Medical cannabis is still up and coming in countries of the old continent. Scientific research and the increasing evidence of its medical potential bring medical cannabis closer to legalisation in Spain.
The medical use of cannabis had already been supported last December when the UN Commission on Narcotic Drugs (CND) decided to ease international control measures for marijuana, with the idea of removing hurdles on medical and scientific activities in connection with this plant in Member States—an important step in cannabis regulation. The Commission voted to remove cannabis from Schedule IV, which lists dangerous drugs such as heroin, so this substance remained a Schedule I drug, as suggested by the World Health Organization (WHO) on the advice of the Expert Committee on Drug Dependence.
Along the same vein, the Health Committee of the Spanish House of Representatives adopted on May 13th a motion to create a subcommittee to evaluate the feasibility of regulating cannabis for medical purposes in Spain, in consistency with the trend followed by other European and Latin American countries.
Medical Cannabis Flourishes Worldwide
Germany, Italy, France, Denmark, Great Britain, the Czech Republic, Israel, Uruguay, Canada and almost 40 states of the United States of America are some of the countries and jurisdictions that have already implemented programs to regulate the medical use of cannabis following different policy designs. Even though this plant is not legal in Spain, the Spanish Observatory on Medical Cannabis estimates that between 50,000 and 100,000 marijuana users do so to reap therapeutic benefits. Cannabis is used as a treatment to mitigate the effects caused by different illnesses, such as cancer, multiple sclerosis, chronic pain and some types of epilepsy or arthritis, among others.
Socially Accepted Medical Cannabis
The creation of this subcommittee was also praised by Unión de Pacientes por la Regulación del Cannabis, a Spanish patients association for cannabis regulation that also organises Cannabmed, the largest annual meeting on medical cannabis in Spain. “We want regulation of the use of cannabinoids and citizens’ access to therapeutic benefits of a product that is of high quality, affordable, under surveillance and on the advice of a doctor” claims Queralt Prat, president of this association.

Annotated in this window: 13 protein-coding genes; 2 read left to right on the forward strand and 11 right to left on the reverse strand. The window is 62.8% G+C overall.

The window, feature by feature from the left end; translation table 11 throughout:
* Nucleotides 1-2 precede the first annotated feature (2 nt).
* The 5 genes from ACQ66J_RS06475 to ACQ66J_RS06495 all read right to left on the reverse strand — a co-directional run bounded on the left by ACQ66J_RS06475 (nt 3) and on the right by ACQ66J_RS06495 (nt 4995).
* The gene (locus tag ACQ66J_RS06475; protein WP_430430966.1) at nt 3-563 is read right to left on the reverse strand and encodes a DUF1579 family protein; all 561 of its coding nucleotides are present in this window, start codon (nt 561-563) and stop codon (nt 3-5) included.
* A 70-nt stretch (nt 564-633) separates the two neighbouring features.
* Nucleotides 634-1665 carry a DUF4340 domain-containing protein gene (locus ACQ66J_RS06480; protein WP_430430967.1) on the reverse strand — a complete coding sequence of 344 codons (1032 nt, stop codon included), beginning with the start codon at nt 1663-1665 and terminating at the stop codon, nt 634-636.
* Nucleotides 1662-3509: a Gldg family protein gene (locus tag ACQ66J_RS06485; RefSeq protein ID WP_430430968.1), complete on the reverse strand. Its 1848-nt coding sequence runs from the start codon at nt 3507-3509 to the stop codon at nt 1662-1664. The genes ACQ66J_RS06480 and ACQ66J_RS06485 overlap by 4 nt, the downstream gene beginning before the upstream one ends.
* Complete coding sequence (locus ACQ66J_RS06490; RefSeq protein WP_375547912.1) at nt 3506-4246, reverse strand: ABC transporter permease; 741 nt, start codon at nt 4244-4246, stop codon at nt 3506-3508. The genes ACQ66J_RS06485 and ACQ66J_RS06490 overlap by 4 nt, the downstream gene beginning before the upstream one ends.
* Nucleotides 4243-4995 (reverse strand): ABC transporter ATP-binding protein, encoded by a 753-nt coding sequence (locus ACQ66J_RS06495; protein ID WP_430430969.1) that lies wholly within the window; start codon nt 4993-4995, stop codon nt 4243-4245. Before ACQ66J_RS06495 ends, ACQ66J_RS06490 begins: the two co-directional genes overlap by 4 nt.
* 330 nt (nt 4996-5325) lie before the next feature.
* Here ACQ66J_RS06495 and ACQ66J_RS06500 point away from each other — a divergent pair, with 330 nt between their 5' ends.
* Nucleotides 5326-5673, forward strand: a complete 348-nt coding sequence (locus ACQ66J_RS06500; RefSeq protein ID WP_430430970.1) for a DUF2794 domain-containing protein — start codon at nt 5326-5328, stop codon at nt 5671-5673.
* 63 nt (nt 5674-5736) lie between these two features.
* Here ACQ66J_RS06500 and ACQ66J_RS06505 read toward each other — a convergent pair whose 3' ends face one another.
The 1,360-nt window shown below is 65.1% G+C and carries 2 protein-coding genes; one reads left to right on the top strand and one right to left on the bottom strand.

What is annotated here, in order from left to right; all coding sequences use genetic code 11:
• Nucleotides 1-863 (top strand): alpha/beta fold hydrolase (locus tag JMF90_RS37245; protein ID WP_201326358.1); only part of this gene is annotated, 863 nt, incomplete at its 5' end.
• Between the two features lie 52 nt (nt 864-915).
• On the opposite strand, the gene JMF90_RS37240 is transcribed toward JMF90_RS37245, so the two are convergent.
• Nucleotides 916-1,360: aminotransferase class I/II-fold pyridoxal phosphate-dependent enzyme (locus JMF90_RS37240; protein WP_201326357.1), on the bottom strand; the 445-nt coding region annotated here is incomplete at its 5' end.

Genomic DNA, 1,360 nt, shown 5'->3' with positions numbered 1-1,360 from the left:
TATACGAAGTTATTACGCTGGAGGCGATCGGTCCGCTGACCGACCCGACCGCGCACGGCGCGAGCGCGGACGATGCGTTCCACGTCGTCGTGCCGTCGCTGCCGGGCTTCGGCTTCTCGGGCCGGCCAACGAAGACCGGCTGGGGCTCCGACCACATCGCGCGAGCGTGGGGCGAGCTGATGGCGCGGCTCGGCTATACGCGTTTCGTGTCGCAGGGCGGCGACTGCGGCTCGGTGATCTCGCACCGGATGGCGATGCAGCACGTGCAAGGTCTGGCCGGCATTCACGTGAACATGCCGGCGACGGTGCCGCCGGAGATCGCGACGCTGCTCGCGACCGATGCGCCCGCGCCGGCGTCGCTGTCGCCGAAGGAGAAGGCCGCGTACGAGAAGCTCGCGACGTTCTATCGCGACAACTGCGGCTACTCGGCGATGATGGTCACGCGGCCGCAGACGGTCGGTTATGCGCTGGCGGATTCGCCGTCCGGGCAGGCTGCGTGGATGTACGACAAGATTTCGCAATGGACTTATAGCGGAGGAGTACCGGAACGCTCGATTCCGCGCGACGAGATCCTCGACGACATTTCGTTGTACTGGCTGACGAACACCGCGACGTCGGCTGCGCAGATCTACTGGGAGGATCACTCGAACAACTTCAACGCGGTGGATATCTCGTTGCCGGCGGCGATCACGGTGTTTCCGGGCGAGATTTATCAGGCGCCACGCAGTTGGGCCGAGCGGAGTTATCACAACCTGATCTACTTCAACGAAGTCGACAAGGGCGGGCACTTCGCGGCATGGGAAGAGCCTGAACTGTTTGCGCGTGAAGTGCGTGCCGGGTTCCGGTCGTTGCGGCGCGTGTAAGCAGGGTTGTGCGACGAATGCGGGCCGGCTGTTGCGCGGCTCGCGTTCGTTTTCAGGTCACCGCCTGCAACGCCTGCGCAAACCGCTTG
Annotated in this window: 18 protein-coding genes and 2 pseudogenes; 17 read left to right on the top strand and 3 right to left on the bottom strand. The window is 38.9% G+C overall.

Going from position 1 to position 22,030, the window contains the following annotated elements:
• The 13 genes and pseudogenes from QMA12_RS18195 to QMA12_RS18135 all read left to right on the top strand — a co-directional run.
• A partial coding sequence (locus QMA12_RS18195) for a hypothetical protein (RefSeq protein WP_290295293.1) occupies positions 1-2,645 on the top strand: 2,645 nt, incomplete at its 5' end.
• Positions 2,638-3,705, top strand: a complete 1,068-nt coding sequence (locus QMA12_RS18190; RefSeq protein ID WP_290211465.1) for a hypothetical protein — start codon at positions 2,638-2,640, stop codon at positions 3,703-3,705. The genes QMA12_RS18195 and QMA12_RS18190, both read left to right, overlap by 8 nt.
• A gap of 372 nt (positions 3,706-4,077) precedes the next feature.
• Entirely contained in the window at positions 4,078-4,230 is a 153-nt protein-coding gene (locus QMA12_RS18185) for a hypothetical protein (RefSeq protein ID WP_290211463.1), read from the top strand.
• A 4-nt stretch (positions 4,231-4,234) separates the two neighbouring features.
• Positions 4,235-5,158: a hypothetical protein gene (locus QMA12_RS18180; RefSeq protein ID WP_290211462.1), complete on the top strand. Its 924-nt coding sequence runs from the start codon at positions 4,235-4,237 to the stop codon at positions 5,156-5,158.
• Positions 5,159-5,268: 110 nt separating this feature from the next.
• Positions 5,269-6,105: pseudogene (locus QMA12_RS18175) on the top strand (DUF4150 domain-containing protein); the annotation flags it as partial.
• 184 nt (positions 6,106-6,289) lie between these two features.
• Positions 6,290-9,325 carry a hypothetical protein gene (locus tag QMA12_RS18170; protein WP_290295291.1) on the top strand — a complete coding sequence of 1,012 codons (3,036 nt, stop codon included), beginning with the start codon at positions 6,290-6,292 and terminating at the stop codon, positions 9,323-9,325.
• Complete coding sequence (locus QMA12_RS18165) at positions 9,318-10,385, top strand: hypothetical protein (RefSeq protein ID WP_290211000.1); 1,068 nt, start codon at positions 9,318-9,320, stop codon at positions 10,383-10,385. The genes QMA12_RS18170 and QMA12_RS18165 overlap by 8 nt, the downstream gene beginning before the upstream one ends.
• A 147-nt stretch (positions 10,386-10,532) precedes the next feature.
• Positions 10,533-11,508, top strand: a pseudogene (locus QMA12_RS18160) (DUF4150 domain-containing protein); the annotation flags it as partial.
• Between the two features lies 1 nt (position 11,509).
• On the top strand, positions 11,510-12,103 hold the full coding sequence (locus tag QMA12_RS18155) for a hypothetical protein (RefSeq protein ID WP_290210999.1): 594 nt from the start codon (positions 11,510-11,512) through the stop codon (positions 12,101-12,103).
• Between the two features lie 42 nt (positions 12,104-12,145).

According to data collected by the Spanish Centre for Sociological Research in April, 2019, 90% of the population is in favour of legalising medical cannabis. The Spanish Observatory on Medical Cannabis celebrates this initiative to objectively evaluate the current state of cannabis for medical purposes with the help of medical reports, researchers, law experts, and patients.
Time Frame and Cultivation Licenses
This subcommittee must deliver a multidisciplinary study and draw a conclusion within a 6-month period. The aim of this study is to learn from other countries’ experiences, hear the opinion of stakeholders, and present a report to the Spanish government to be consulted when regulating medical cannabis in the country.
While scientific evidence and subcommittee conclusions are on their way to Congress, the government continues issuing licences to grow cannabis for research purposes and also to produce medical cannabis, which is then fully exported to countries where the therapeutic use of marijuana has been already regulated. These licences, granted by the Spanish Agency of Medicines and Medical Products (AEMPS, by its Spanish acronym), within the Spanish Health Ministry, have continuously increased during the last year. There are currently 19 licensed companies and entities that have filed their application, following a procedure introduced by a 1967 statute—during Francisco Franco’s regime—that continues in full force.